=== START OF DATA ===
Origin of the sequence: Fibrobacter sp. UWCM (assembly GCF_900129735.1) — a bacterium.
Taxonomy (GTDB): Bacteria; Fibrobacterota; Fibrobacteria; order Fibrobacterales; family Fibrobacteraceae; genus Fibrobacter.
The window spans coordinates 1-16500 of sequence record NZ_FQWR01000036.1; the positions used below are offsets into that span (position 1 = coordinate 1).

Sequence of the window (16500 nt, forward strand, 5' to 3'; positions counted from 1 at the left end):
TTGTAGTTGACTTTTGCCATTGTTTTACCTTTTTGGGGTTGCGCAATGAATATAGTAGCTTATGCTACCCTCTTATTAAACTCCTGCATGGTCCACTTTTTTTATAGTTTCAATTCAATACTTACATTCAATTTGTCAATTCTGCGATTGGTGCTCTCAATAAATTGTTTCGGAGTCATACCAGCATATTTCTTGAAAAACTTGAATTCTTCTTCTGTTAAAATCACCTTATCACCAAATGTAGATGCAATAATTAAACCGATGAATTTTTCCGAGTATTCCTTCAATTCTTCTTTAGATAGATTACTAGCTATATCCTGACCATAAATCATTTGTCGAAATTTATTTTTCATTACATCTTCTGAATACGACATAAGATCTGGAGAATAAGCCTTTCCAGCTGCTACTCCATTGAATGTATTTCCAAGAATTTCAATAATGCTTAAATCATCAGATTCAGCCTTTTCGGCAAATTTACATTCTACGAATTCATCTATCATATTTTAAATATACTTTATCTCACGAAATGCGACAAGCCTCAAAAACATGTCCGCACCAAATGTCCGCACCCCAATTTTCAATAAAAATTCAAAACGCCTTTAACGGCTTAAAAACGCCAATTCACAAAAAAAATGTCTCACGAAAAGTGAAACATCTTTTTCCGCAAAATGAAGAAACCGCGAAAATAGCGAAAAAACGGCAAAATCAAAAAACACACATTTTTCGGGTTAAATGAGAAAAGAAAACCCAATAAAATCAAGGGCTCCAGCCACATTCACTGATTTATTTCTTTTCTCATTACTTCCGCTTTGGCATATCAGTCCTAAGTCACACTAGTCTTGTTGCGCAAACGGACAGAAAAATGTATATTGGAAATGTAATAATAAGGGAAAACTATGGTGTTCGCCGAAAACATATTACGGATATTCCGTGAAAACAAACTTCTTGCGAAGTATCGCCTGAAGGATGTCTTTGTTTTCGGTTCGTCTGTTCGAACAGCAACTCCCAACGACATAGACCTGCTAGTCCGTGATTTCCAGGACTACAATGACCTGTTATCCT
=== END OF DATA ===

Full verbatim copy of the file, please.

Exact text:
Origin of the sequence: Fibrobacter sp. UWCM (assembly GCF_900129735.1) — a bacterium.
Taxonomy (GTDB): Bacteria; Fibrobacterota; Fibrobacteria; order Fibrobacterales; family Fibrobacteraceae; genus Fibrobacter.
The window spans coordinates 1-16500 of sequence record NZ_FQWR01000036.1; the positions used below are offsets into that span (position 1 = coordinate 1).

Sequence of the window (16500 nt, forward strand, 5' to 3'; positions counted from 1 at the left end):
TTGTAGTTGACTTTTGCCATTGTTTTACCTTTTTGGGGTTGCGCAATGAATATAGTAGCTTATGCTACCCTCTTATTAAACTCCTGCATGGTCCACTTTTTTTATAGTTTCAATTCAATACTTACATTCAATTTGTCAATTCTGCGATTGGTGCTCTCAATAAATTGTTTCGGAGTCATACCAGCATATTTCTTGAAAAACTTGAATTCTTCTTCTGTTAAAATCACCTTATCACCAAATGTAGATGCAATAATTAAACCGATGAATTTTTCCGAGTATTCCTTCAATTCTTCTTTAGATAGATTACTAGCTATATCCTGACCATAAATCATTTGTCGAAATTTATTTTTCATTACATCTTCTGAATACGACATAAGATCTGGAGAATAAGCCTTTCCAGCTGCTACTCCATTGAATGTATTTCCAAGAATTTCAATAATGCTTAAATCATCAGATTCAGCCTTTTCGGCAAATTTACATTCTACGAATTCATCTATCATATTTTAAATATACTTTATCTCACGAAATGCGACAAGCCTCAAAAACATGTCCGCACCAAATGTCCGCACCCCAATTTTCAATAAAAATTCAAAACGCCTTTAACGGCTTAAAAACGCCAATTCACAAAAAAAATGTCTCACGAAAAGTGAAACATCTTTTTCCGCAAAATGAAGAAACCGCGAAAATAGCGAAAAAACGGCAAAATCAAAAAACACACATTTTTCGGGTTAAATGAGAAAAGAAAACCCAATAAAATCAAGGGCTCCAGCCACATTCACTGATTTATTTCTTTTCTCATTACTTCCGCTTTGGCATATCAGTCCTAAGTCACACTAGTCTTGTTGCGCAAACGGACAGAAAAATGTATATTGGAAATGTAATAATAAGGGAAAACTATGGTGTTCGCCGAAAACATATTACGGATATTCCGTGAAAACAAACTTCTTGCGAAGTATCGCCTGAAGGATGTCTTTGTTTTCGGTTCGTCTGTTCGAACAGCAACTCCCAACGACATAGACCTGCTAGTCCGTGATTTCCAGGACTACAATGACCTGTTATCCT